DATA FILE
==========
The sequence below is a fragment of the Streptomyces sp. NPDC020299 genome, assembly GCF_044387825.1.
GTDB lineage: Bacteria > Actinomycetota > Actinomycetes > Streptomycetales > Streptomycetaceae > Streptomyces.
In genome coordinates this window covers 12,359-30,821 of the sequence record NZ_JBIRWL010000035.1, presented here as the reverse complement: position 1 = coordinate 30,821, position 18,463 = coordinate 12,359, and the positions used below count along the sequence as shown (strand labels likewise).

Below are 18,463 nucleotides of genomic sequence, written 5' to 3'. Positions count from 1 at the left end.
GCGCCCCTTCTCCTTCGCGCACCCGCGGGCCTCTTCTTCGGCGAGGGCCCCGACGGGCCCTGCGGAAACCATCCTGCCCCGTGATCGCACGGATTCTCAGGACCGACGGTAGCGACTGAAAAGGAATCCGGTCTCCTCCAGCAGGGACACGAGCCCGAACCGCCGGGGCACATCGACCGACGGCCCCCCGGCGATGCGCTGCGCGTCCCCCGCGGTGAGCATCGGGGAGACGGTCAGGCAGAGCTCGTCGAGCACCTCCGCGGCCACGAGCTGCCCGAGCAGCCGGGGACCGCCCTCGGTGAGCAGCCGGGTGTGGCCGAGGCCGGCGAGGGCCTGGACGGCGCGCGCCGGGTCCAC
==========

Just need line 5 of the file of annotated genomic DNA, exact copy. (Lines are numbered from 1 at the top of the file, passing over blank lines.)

GCGCCCCTTCTCCTTCGCGCACCCGCGGGCCTCTTCTTCGGCGAGGGCCCCGACGGGCCCTGCGGAAACCATCCTGCCCCGTGATCGCACGGATTCTCAGGACCGACGGTAGCGACTGAAAAGGAATCCGGTCTCCTCCAGCAGGGACACGAGCCCGAACCGCCGGGGCACATCGACCGACGGCCCCCCGGCGATGCGCTGCGCGTCCCCCGCGGTGAGCATCGGGGAGACGGTCAGGCAGAGCTCGTCGAGCACCTCCGCGGCCACGAGCTGCCCGAGCAGCCGGGGACCGCCCTCGGTGAGCAGCCGGGTGTGGCCGAGGCCGGCGAGGGCCTGGACGGCGCGCGCCGGGTCCAC